The heat and defeat send me outside to sit in my Adirondack chair that overlooks the lake. A fantastic place to hear from God. “It’s going to be an awesome trip,” He whispers.

“Oh, no wonder this is all happening. It’s meant to keep me from going,” I realize. “No way,” I say to the enemy. “You have no power here.” This shift in perspective changes everything.




Back inside only five minutes before the power switches back on. Yay! I hop in the shower and get dressed. Heaving my suitcase into the SUV, I then station my notes on the center console for review on my drive. Immediately, the Holy Spirit says, “You don’t need those.”

“Really?” I question. “Are you sure?” Realizing how silly this question is I tuck the paper into my computer bag and hit the road.

Upon arrival, I’m led to the chapel where I’m met by four men. Two inmates, the chaplain, and a local volunteer. They hand me a program and a list of questions. Surprised by this organized welcome, I sit in the front row, amongst the attendees, waiting on my turn. The choir performs a perfectly harmonized number, two theatrical inmates put on a fabulous skit, then they welcome me to the stage to join two gentlemen who are seated at a round table.

For the next hour and a half, they quote things from my memoir, inquiring how I view these statements today. Incredible, beautiful, engaging, and inspiring. Powerful stuff. Honestly, one of the most spectacular prison trips ever.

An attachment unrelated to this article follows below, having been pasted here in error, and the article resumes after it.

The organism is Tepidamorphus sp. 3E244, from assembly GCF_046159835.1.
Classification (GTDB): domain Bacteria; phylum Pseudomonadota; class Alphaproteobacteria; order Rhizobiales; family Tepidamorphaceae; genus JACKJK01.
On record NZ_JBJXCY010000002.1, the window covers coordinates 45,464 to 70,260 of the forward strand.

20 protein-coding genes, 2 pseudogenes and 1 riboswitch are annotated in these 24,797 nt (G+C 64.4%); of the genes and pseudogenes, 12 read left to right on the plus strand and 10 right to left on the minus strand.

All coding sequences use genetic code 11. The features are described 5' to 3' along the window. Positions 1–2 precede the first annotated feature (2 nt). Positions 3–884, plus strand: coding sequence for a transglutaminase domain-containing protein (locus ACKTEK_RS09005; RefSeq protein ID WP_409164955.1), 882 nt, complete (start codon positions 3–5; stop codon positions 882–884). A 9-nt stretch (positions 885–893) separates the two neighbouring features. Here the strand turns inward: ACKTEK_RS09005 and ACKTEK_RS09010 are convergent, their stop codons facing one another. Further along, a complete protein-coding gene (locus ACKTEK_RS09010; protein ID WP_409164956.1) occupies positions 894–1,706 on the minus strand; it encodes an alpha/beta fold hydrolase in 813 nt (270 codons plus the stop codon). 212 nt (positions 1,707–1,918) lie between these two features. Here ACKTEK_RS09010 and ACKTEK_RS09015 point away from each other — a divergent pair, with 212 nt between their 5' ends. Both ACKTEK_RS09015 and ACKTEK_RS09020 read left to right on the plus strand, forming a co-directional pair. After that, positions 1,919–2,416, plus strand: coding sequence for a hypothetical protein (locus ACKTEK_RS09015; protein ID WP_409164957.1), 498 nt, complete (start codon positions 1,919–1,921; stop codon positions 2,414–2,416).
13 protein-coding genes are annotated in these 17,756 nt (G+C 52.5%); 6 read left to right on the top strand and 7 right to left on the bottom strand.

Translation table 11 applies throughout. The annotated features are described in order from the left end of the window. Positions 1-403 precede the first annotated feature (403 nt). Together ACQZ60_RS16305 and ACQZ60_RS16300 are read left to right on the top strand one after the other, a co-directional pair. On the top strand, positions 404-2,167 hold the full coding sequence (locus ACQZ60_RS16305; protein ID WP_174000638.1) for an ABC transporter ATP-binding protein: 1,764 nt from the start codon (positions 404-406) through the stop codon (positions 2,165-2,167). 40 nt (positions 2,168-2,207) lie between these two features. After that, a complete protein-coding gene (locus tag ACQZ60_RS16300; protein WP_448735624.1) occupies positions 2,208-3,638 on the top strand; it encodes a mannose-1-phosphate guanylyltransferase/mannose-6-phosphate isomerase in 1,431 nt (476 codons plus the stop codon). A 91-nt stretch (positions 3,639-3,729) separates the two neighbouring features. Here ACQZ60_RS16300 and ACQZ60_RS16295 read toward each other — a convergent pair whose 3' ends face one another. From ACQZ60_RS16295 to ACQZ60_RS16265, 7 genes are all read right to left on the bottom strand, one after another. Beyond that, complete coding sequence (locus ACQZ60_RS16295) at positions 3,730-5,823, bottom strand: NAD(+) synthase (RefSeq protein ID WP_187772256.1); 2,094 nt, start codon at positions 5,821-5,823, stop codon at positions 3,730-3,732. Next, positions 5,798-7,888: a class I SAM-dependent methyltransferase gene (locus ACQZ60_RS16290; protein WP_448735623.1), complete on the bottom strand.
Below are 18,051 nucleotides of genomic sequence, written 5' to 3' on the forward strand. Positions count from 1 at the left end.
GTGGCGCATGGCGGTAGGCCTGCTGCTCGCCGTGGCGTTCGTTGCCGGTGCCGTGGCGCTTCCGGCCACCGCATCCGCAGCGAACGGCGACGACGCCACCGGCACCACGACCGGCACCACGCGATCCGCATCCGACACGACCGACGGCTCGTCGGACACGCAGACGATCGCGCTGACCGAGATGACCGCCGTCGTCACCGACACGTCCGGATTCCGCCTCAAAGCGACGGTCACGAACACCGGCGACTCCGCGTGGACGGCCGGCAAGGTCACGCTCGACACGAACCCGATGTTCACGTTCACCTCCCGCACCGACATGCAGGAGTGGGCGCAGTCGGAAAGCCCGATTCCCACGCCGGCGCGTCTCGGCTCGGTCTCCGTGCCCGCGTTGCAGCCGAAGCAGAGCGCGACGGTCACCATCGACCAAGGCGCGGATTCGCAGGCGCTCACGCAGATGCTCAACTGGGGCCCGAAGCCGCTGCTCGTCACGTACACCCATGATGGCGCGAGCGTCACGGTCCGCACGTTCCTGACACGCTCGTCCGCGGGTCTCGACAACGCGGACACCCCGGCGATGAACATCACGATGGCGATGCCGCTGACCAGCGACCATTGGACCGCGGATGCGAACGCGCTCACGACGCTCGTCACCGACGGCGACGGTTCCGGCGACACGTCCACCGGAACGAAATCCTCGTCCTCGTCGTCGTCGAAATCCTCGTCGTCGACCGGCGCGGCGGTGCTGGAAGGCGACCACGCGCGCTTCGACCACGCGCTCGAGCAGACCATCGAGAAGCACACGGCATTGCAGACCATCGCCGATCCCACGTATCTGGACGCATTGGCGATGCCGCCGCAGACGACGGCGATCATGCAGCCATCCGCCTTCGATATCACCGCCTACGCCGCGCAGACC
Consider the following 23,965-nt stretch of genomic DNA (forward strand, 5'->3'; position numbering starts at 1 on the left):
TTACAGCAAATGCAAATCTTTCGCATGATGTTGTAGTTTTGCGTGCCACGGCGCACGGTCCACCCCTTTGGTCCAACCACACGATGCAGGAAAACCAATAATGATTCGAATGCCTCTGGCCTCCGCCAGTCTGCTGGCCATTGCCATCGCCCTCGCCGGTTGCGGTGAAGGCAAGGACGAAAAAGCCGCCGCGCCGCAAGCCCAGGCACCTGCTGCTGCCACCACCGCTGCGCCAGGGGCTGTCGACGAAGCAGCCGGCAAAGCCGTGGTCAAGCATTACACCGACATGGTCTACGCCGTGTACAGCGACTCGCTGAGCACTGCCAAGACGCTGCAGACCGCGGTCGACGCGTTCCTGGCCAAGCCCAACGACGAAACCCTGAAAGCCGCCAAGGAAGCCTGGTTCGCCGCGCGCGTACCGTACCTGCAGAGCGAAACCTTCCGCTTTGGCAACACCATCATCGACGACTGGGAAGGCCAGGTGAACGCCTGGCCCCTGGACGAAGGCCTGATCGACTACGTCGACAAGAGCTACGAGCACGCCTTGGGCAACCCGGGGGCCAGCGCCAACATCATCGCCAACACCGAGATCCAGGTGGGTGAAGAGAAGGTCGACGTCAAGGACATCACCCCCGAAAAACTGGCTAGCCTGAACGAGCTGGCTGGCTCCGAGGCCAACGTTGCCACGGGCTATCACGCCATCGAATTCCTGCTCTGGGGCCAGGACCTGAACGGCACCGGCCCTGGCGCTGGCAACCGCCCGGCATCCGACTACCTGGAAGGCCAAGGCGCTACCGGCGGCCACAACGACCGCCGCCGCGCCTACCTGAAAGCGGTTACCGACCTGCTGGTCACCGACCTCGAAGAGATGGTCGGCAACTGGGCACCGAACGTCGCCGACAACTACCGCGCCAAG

Full Circle


As I wait at the fence to exit the facility, I can see how each preparation step was necessary. God wastes nothing. Almost every answer I gave them came as a result of the previous four-day process. The disorder, distraction, and disturbance—they all mattered. Not only for giving real-life answers but to keep me from following my own plan.

God is always at work. He orchestrates each detail. And recognizing His involvement is what escorts us through the hard times. No matter how difficult the process feels, tuning in to the Savior’s voice brings ridiculously positive results. Making life more fun and exciting than you ever dreamed possible. If you have not yet experienced this phenomenon, I encourage you to listen harder and submit sooner. Cause trust me when I tell you, our God is the coolest God ever.


Much Love,

Texas Stready


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  1. Texas, thank you for sharing. This was a beautiful testament of your heart, obedience, commitment and most importantly your obedience. I respect and admire you so much. You are truly an inspiration and I feel so blessed to call you my friend. I love you so much. Mary

  2. Thanks for not leaving out the painful details because many people have a false idea that serving God us always easy and smooth sailing. It helps us to know that we are there to be faithful, not to be in control.